Nope, those are called Fetches (constructs made of rubbish and animated by Fae magic), and they don't always do it. It's part of the pathos of Lost, when a newly escape changeling returns from ten years in Arcadia, only to find out it's been thirty real-world years and a Fetch who looks and acts just like them has been living their life all this time.

Online Oniya

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Nope, those are called Fetches (constructs made of rubbish and animated by Fae magic), and they don't always do it. It's part of the pathos of Lost, when a newly escape changeling returns from ten years in Arcadia, only to find out it's been thirty real-world years and a Fetch who looks and acts just like them has been living their life all this time.

Glad I never picked up the nWoD.  That flies in the face of so many myths that it makes me wonder when White Wolf fired their research staff.

(A 'fetch' in every single other story I've read is an image that one sees that is an omen of their own death.  A duplicate is normally referred to as a 'changeling', although 'doppelgänger' is another possible term.)

Offline TheGlyphstone

Seems like a minor complaint relative to how much else they changed between the Old and New Changeling, but okay.

Online Oniya

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As I've never picked up the books, I haven't seen the rest of the changes.  I never hit nWoD because (in my opinion) oWoD wasn't 'broken'.  Hence, no need to get a whole new set of books.  I've heard complaints about new Vampire and new Werewolf, but so few of the people in my current circles play Changeling that this is the first concrete example I've seen.  (I'd pretty much assumed that nWoD Changeling would be a mess, but this confirmed it.)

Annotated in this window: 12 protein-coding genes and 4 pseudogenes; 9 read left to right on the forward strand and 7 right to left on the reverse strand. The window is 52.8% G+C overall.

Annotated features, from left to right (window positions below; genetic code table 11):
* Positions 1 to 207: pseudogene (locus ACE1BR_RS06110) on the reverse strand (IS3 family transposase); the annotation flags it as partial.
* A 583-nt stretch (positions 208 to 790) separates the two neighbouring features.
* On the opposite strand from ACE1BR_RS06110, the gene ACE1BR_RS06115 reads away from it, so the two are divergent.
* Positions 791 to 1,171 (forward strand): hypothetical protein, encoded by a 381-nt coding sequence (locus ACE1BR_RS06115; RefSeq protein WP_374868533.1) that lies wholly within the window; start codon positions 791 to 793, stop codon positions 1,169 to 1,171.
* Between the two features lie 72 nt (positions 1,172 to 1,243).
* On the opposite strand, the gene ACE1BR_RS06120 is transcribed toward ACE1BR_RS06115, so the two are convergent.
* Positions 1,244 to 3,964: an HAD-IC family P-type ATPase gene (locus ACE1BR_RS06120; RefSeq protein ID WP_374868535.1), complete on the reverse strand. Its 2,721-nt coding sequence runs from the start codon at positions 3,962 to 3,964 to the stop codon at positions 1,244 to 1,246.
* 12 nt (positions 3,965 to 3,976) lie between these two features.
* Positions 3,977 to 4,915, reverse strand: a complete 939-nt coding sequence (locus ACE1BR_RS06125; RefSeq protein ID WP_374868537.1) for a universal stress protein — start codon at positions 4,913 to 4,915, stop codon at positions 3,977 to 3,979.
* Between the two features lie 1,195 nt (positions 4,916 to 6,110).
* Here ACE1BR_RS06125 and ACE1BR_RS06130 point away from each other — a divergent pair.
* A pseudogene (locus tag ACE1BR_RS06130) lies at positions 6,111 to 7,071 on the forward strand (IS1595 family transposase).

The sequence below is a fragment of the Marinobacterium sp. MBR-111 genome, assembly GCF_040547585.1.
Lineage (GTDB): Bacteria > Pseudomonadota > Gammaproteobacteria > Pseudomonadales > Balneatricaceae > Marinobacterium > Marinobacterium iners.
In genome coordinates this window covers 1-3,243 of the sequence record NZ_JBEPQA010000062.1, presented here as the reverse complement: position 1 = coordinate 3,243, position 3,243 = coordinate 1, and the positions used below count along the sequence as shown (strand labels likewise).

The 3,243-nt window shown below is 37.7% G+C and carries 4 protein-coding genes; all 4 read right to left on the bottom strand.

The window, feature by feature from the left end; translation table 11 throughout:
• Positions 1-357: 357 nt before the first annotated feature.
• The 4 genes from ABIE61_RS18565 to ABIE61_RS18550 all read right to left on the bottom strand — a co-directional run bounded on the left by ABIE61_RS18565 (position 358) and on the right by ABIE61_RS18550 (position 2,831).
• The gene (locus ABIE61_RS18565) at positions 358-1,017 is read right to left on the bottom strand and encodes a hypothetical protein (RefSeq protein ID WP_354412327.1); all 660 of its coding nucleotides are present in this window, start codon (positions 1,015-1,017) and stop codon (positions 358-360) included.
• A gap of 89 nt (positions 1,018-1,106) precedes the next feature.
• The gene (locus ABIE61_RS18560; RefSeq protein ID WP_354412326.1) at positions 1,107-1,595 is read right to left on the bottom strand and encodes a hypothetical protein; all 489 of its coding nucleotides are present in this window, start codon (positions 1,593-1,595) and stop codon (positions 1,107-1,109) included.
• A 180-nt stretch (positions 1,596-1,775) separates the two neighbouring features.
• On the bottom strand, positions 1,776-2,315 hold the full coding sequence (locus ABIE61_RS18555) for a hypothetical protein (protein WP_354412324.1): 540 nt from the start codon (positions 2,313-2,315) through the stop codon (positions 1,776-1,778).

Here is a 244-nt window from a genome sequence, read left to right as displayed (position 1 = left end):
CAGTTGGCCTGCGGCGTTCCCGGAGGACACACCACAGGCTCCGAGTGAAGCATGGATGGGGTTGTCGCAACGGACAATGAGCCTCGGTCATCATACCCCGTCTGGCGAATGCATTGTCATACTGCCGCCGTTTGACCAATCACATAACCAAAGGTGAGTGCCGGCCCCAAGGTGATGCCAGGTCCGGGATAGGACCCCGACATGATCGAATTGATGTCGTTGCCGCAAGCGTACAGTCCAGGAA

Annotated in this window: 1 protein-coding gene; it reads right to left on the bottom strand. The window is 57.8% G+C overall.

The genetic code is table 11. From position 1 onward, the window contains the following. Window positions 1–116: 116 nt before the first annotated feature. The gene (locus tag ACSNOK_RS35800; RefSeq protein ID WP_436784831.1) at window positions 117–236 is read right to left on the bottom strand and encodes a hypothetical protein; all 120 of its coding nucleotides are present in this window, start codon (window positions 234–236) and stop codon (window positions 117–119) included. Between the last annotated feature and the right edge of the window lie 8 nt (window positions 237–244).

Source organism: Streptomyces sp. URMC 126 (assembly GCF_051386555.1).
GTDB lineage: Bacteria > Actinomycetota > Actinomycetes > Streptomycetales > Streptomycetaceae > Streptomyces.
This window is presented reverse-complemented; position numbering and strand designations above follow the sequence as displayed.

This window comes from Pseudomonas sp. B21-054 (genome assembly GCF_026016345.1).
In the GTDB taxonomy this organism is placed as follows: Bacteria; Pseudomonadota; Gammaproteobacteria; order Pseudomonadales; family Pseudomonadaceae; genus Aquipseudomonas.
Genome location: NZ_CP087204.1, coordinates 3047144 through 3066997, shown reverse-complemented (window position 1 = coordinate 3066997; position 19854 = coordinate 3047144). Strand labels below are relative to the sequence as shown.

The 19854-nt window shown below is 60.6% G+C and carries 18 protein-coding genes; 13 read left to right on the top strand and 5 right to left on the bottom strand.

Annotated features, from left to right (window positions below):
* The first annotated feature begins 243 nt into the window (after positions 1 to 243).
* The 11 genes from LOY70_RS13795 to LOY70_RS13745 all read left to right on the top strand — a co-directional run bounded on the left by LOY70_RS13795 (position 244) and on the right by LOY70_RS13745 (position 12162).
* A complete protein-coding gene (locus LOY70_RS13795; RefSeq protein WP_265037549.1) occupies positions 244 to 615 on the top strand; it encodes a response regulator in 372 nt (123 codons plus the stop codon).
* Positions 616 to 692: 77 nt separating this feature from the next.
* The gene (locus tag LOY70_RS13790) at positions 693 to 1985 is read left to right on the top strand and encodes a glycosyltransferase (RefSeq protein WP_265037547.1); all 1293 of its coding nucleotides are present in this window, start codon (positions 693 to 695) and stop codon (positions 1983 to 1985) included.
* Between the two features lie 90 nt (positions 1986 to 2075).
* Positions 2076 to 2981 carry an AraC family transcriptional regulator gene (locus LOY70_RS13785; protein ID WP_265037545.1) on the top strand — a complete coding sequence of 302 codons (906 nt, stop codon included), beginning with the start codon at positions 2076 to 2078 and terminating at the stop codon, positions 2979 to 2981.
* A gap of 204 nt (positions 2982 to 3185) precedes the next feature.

Offline Callie Del NoireTopic starter

As I've never picked up the books, I haven't seen the rest of the changes.  I never hit nWoD because (in my opinion) oWoD wasn't 'broken'.  Hence, no need to get a whole new set of books.  I've heard complaints about new Vampire and new Werewolf, but so few of the people in my current circles play Changeling that this is the first concrete example I've seen.  (I'd pretty much assumed that nWoD Changeling would be a mess, but this confirmed it.)

I don't think the folks at White Wolf had much of a choice. They lost a lot of the IP when they bought out the orginal owners. Look at how patchwork the old stuff was put into the nWoD. Folks who wrote the orignal books screwed them from what I heard.